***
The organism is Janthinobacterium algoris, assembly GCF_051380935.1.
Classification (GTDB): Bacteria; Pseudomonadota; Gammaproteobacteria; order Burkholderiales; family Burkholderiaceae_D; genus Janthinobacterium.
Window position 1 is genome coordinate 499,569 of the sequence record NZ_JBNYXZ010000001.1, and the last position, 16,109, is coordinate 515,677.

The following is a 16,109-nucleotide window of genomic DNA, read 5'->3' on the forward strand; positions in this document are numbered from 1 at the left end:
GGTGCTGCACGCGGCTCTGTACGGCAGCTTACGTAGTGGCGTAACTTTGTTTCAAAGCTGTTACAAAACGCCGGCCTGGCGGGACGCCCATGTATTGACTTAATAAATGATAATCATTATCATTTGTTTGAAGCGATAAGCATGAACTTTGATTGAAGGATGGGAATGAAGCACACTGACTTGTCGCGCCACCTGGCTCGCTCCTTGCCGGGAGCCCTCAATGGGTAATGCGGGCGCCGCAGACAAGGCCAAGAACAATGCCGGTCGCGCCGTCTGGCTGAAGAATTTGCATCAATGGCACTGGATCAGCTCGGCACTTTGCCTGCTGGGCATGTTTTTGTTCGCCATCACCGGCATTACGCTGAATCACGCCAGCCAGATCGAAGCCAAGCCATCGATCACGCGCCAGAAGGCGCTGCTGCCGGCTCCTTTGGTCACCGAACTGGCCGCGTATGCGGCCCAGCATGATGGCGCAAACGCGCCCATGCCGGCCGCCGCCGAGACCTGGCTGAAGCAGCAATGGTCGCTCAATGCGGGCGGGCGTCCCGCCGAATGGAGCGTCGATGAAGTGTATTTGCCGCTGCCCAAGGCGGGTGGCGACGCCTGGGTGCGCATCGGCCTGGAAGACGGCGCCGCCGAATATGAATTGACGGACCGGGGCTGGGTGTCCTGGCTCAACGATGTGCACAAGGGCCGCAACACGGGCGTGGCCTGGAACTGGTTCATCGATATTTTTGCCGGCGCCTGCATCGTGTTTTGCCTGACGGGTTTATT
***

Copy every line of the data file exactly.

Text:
The organism is Janthinobacterium algoris, assembly GCF_051380935.1.
Classification (GTDB): Bacteria; Pseudomonadota; Gammaproteobacteria; order Burkholderiales; family Burkholderiaceae_D; genus Janthinobacterium.
Window position 1 is genome coordinate 499,569 of the sequence record NZ_JBNYXZ010000001.1, and the last position, 16,109, is coordinate 515,677.

The following is a 16,109-nucleotide window of genomic DNA, read 5'->3' on the forward strand; positions in this document are numbered from 1 at the left end:
GGTGCTGCACGCGGCTCTGTACGGCAGCTTACGTAGTGGCGTAACTTTGTTTCAAAGCTGTTACAAAACGCCGGCCTGGCGGGACGCCCATGTATTGACTTAATAAATGATAATCATTATCATTTGTTTGAAGCGATAAGCATGAACTTTGATTGAAGGATGGGAATGAAGCACACTGACTTGTCGCGCCACCTGGCTCGCTCCTTGCCGGGAGCCCTCAATGGGTAATGCGGGCGCCGCAGACAAGGCCAAGAACAATGCCGGTCGCGCCGTCTGGCTGAAGAATTTGCATCAATGGCACTGGATCAGCTCGGCACTTTGCCTGCTGGGCATGTTTTTGTTCGCCATCACCGGCATTACGCTGAATCACGCCAGCCAGATCGAAGCCAAGCCATCGATCACGCGCCAGAAGGCGCTGCTGCCGGCTCCTTTGGTCACCGAACTGGCCGCGTATGCGGCCCAGCATGATGGCGCAAACGCGCCCATGCCGGCCGCCGCCGAGACCTGGCTGAAGCAGCAATGGTCGCTCAATGCGGGCGGGCGTCCCGCCGAATGGAGCGTCGATGAAGTGTATTTGCCGCTGCCCAAGGCGGGTGGCGACGCCTGGGTGCGCATCGGCCTGGAAGACGGCGCCGCCGAATATGAATTGACGGACCGGGGCTGGGTGTCCTGGCTCAACGATGTGCACAAGGGCCGCAACACGGGCGTGGCCTGGAACTGGTTCATCGATATTTTTGCCGGCGCCTGCATCGTGTTTTGCCTGACGGGTTTATT